TV weather forecast presenter, Barbara Edwards, was looking forward to a brighter future as the new head of public relations at the Met Office in Bracknell in 1979.

Having spent the last four years on television and radio, Barbara had realised she was better off behind the scenes: “I am not a public kind of person,” she told the Bracknell News, “This is why I am giving up TV.”

In her new position she would be dealing with media inquiries and escorting parties of visitors around the Met Office complex.

Garth Hill School held their first ever Rag Parade 40 years ago, to help raise for the International Year of the Child charity, and promptly raised over £100.

The Rag Week was the biggest the school had ever organised, with all the pupils getting involved rather than just the sixth formers.

Some of the fun events included the ‘kidnapping’ of a teacher, tug-of-war and monster raffle, plus an out of hours disco and a rock concert, which featured the well-known local band Equus.

Plans of the Bullbrook School Action Committee to air their grievances over the schools threatened closure on local radio, almost came to nothing, when the broadcasters “pulled the plug”.

When Anne Morley, Jean Smith and Tony Hulbert arrived at the Radio 210 studios they were told their time “on the air” was to be cut, but another programme later in the day would give them a slot.

After eventually appearing on air Tony Hulbert told the News: “I am convinced the education authorities are determined to close as many local schools as possible.”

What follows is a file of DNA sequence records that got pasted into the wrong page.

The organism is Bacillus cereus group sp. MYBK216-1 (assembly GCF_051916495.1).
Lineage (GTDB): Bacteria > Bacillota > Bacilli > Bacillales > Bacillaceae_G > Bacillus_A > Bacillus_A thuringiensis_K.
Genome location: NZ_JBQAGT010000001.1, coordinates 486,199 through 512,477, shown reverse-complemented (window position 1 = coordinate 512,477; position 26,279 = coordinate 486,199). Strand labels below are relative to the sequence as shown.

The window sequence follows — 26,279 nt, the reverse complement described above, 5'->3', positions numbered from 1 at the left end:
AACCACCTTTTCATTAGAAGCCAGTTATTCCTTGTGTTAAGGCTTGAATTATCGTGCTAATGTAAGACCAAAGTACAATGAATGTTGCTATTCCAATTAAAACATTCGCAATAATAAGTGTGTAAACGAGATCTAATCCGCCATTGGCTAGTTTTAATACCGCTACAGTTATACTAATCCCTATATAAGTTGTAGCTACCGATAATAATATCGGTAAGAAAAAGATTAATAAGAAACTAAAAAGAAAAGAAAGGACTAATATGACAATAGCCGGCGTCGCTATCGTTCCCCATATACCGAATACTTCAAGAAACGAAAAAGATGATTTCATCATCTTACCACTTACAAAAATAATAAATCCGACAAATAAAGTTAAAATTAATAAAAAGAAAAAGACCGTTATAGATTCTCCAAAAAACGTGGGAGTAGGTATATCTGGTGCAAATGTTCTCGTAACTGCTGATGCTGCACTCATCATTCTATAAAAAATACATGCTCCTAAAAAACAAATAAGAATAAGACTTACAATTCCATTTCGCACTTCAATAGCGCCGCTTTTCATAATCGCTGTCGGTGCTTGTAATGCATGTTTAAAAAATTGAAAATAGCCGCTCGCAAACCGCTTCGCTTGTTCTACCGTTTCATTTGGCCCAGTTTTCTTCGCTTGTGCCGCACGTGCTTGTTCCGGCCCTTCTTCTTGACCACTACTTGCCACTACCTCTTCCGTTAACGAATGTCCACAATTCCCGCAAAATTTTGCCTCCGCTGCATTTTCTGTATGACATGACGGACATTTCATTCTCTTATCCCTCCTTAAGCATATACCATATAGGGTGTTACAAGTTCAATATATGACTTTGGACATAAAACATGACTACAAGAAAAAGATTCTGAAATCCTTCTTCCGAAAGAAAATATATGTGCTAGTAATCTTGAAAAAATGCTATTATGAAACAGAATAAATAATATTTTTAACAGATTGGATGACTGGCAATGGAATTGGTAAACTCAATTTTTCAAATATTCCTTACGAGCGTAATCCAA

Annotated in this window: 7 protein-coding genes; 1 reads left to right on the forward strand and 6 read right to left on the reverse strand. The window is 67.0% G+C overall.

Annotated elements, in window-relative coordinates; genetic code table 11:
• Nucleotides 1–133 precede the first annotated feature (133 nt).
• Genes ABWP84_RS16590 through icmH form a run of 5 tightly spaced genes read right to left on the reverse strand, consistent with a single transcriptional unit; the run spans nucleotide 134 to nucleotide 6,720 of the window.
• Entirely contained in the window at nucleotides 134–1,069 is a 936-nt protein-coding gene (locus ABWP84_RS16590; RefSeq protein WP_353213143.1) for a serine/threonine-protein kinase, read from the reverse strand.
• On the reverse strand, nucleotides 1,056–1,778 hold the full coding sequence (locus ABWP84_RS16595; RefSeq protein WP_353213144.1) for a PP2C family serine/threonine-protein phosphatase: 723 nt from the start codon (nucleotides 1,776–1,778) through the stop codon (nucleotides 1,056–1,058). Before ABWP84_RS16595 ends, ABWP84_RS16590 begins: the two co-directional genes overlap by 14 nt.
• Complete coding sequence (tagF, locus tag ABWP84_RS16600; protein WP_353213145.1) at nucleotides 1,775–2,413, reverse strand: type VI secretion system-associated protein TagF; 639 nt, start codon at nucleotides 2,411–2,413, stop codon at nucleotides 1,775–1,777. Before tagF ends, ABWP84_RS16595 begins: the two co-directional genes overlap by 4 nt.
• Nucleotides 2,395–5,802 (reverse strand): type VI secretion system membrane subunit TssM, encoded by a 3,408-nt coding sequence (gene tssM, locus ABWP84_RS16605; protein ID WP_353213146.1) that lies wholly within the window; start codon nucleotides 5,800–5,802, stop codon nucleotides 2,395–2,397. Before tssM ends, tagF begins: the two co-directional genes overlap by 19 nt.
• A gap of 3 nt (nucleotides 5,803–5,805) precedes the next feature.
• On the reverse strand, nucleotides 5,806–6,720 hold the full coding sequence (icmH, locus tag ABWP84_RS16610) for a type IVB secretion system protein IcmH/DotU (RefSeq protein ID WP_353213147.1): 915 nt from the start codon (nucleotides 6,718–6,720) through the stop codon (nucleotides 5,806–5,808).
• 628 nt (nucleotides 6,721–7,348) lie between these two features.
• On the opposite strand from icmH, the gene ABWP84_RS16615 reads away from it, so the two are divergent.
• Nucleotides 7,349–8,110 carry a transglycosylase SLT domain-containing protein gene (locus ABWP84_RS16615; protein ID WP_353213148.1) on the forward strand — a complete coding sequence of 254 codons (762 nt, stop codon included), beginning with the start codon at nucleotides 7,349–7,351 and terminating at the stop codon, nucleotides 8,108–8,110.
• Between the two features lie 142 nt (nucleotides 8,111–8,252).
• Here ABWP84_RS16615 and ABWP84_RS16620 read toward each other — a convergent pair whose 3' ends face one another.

When Ascot-born Stuart Sullivan celebrated his eight birthday in 1979, he did so without receiving his annual signed card from his beloved Ipswich Town FC.

Since joining the club’s ‘Junior Blues’ supporters group Stuart had looked forward to getting his card, but the club had incorrectly addressed the envelope, causing Post Office staff to wonder who it was for.

When Ipswich manager Bobby Robson was contacted by the News, he invited Stuart to meet his hero Paul Mariner at the teams next home fixture, adding: “We are very glad this story had a happy ending and we will do our best to see that he enjoys the game.”

Bagshot Road music student, Timothy Stevenson, 17, was runner-up in an International Composers’ Competition after sending in his ‘avant garde’ composition “Sunday Morning At The Park.”

Timothy, who had been playing the violin since he was 11, was presented with a cheque for £75 by the BBC Symphony Orchestra’s manager William Relton, who promptly invited him to attend their next rehearsal.

As part of a special feature called “Industrial Review” the Bracknell News got very excited 40 years ago about the launch of a new range of Yale electric rider fork lift trucks.

The two-page spread announced that the new trucks were: “Faster, quieter and safer, meeting the material handling challenges of the 1980s.”